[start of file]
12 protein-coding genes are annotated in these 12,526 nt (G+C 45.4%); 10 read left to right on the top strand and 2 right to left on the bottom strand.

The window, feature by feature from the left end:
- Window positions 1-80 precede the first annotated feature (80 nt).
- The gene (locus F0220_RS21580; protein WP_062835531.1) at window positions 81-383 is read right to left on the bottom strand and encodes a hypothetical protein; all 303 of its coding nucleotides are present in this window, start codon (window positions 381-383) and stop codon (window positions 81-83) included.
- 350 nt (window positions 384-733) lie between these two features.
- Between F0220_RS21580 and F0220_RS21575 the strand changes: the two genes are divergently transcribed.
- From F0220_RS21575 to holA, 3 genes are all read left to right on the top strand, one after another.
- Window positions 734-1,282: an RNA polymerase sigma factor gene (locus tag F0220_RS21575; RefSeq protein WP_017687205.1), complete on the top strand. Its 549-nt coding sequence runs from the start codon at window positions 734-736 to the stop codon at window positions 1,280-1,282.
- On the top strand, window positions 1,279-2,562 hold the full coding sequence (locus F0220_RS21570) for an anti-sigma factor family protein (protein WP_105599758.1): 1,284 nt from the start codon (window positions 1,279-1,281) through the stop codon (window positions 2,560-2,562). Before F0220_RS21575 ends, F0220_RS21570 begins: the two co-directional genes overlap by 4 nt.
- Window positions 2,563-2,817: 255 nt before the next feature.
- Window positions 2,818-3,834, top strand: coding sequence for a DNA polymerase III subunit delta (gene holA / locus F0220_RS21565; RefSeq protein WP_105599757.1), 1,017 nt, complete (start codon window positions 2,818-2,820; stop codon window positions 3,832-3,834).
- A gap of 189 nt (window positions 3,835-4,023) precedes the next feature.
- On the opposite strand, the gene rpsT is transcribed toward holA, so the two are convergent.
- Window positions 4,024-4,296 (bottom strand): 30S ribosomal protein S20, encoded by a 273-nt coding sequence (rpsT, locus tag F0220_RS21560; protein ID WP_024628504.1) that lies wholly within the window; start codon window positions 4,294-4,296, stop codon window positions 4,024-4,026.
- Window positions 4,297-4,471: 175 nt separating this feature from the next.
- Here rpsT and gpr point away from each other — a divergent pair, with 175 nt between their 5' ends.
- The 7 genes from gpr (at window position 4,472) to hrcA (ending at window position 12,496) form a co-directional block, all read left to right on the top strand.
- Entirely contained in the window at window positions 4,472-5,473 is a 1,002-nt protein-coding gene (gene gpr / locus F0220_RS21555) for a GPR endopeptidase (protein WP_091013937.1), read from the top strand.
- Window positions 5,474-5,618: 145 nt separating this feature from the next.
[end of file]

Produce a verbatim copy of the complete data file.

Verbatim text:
12 protein-coding genes are annotated in these 12,526 nt (G+C 45.4%); 10 read left to right on the top strand and 2 right to left on the bottom strand.

The window, feature by feature from the left end:
- Window positions 1-80 precede the first annotated feature (80 nt).
- The gene (locus F0220_RS21580; protein WP_062835531.1) at window positions 81-383 is read right to left on the bottom strand and encodes a hypothetical protein; all 303 of its coding nucleotides are present in this window, start codon (window positions 381-383) and stop codon (window positions 81-83) included.
- 350 nt (window positions 384-733) lie between these two features.
- Between F0220_RS21580 and F0220_RS21575 the strand changes: the two genes are divergently transcribed.
- From F0220_RS21575 to holA, 3 genes are all read left to right on the top strand, one after another.
- Window positions 734-1,282: an RNA polymerase sigma factor gene (locus tag F0220_RS21575; RefSeq protein WP_017687205.1), complete on the top strand. Its 549-nt coding sequence runs from the start codon at window positions 734-736 to the stop codon at window positions 1,280-1,282.
- On the top strand, window positions 1,279-2,562 hold the full coding sequence (locus F0220_RS21570) for an anti-sigma factor family protein (protein WP_105599758.1): 1,284 nt from the start codon (window positions 1,279-1,281) through the stop codon (window positions 2,560-2,562). Before F0220_RS21575 ends, F0220_RS21570 begins: the two co-directional genes overlap by 4 nt.
- Window positions 2,563-2,817: 255 nt before the next feature.
- Window positions 2,818-3,834, top strand: coding sequence for a DNA polymerase III subunit delta (gene holA / locus F0220_RS21565; RefSeq protein WP_105599757.1), 1,017 nt, complete (start codon window positions 2,818-2,820; stop codon window positions 3,832-3,834).
- A gap of 189 nt (window positions 3,835-4,023) precedes the next feature.
- On the opposite strand, the gene rpsT is transcribed toward holA, so the two are convergent.
- Window positions 4,024-4,296 (bottom strand): 30S ribosomal protein S20, encoded by a 273-nt coding sequence (rpsT, locus tag F0220_RS21560; protein ID WP_024628504.1) that lies wholly within the window; start codon window positions 4,294-4,296, stop codon window positions 4,024-4,026.
- Window positions 4,297-4,471: 175 nt separating this feature from the next.
- Here rpsT and gpr point away from each other — a divergent pair, with 175 nt between their 5' ends.
- The 7 genes from gpr (at window position 4,472) to hrcA (ending at window position 12,496) form a co-directional block, all read left to right on the top strand.
- Entirely contained in the window at window positions 4,472-5,473 is a 1,002-nt protein-coding gene (gene gpr / locus F0220_RS21555) for a GPR endopeptidase (protein WP_091013937.1), read from the top strand.
- Window positions 5,474-5,618: 145 nt separating this feature from the next.